Not only the patriarchal notions of Christianity, but also Malcolm's character and situation early in the poem lead Katie to perceive her earthly father as godlike. Malcolm's wealth, as painted by Max, assumes mythological proportions:

"Well, he is rich; those misty, peak-roof'd barns
"Leviathans rising from red seas of grain —

"Are full of ingots, shaped like grains of wheat.
"His flocks have golden fleeces, and his herds
"Have monarchs worshipful, as was the calf
"Aaron call'd from the furnace; and his ploughs,
"Like Genii chained, snort o'er his mighty fields.
                                                           (I, 60-66)

The invisible figure in this passage wields power over elements of Christian, Greek and Mohammedan myth2: Malcolm is shown here to possess a divine omnipotence transcendent of cultural boundaries; his status as a monarch of "monarchs worshipful" most clearly elevates him to the status of God.  Elsewhere in the poem, as kings of forests are reduced to "silent courtiers owning him their king" (III, 168), Malcolm rules nature as well as humanity and its superstitions.  The notion of Malcolm's divinity is central to the detailed description of him in his "great" (III, 1) house which stands, not sits, on a hill.  "With many windows looking everywhere; / So that no distant meadow might lie hid, / Nor corn-field hide its gold — nor lowing herd / Browse in far pastures, out of Malcolm's ken" (III, 3-6), this house lends Malcolm omnipotence through omniscience.  Godlike, too, is Malcolm's presence: "grim, grey, and somewhat stern" (III, 7), he loves to sit like an Old Testament God while his pipe makes "smoke-clouds" (III, 8) which nonetheless do not obscure his vision of the "riches" (III, 9) below.   Similarly, Malcolm's voice reaches beyond his own property lines to " 'Council and . . . Church' " (I, 67), ensuring that his will is realised throughout his universe.

     In view of this apotheosis of Malcolm, is it any wonder that Katie " 'trie[s]' " (I, 134) only the passive way of moving him to her will?  Her will, in fact, is not clearly distinguishable from that of Malcolm: as well as enclosing her physically and pressing on her imagination, his power manifests itself as an intrusive presence in her psyche.  In response to Malcolm's regrets at not having a son, Katie remains silent, thinks of Max, but ventures no further: "for she had too much / Of the firm will of Malcolm in her soul / To think of shaking that deep-rooted rock" (III, 47-49, emphasis added).  Restricted physically within the realm of this all-powerful father, Katie's will, thought, and even unity of mind are ultimately threatened.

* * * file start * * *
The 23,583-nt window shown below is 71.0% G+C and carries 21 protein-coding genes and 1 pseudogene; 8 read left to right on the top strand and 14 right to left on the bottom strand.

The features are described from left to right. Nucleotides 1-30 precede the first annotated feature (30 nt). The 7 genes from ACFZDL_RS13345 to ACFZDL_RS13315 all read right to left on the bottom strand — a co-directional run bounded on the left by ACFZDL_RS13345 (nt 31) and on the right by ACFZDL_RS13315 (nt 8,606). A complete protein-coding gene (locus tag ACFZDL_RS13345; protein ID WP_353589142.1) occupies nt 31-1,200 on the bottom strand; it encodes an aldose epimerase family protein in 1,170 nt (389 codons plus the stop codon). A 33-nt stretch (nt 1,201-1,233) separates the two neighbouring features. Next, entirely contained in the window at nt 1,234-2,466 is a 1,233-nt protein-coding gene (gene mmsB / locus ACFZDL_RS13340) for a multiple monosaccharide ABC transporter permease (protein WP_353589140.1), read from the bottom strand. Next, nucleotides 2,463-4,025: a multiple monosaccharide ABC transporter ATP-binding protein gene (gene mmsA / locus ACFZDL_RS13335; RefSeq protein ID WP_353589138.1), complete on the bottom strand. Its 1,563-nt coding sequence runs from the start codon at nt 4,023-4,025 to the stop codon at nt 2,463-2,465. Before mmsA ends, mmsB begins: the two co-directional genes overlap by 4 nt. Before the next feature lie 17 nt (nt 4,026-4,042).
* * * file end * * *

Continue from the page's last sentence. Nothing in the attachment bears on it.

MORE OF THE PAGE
In the period preceding Alfred's arrival, Katie makes no overt challenge to her father. Only her garden seems to present a potential subversion of her father's constrictive power:

Katie's gay garden foam'd about the walls,
'Leagur'd the prim-cut modern sills, and rush'd
Up the stone walls — and broke on the peak'd roof.
                                                              (III, 19-21)

A "gay" answer to a "stern" man's house, Katie's garden blurs the sharp lines of the walls that enclose her, and, assailing the window sills, threatens to compromise Malcolm's omniscient vision; moreover, the structure of this sentence, with the use of two additional clauses — "and rush'd / . . . and broke . . ." — conveys the persistance of the garden's assault.  The garden strongly images the passive approach that Katie has chosen: just as the wave is most erosive at the moment it "breaks," subsides, and seems to disappear, Katie hopes her self-effacement before her father will erode his resistance to her love of Max.  At the same time, both the "foaming" garden and the "Velvet and sheer" (III, 23) lawn imply a sensuous challenge to the "primness" of Malcolm's house and the "dainty raiment" (III, 26) that Katie must wear within it.  With its rushing, figurative water, and its literal, forceful seed, the garden image synthesizes two recurrent symbolisations of Katie's potential to erode, or " 'cleave into' " (I, 21) the rock of Malcolm's and later Alfred's hard hearts.  Ironically, these forces, representing Katie's "kiss-and-keep still" policy, are almost interminably slow-working, and while Katie and the "crystal current of [Malcolm's] love" (III, 50) for her "fret" (III, 52) against the rock, it is ultimately Max's pioneering that brings Malcolm to accept the youth as his heir, and largely Alfred's remorse at his own cruel deeds that contributes to his change of heart.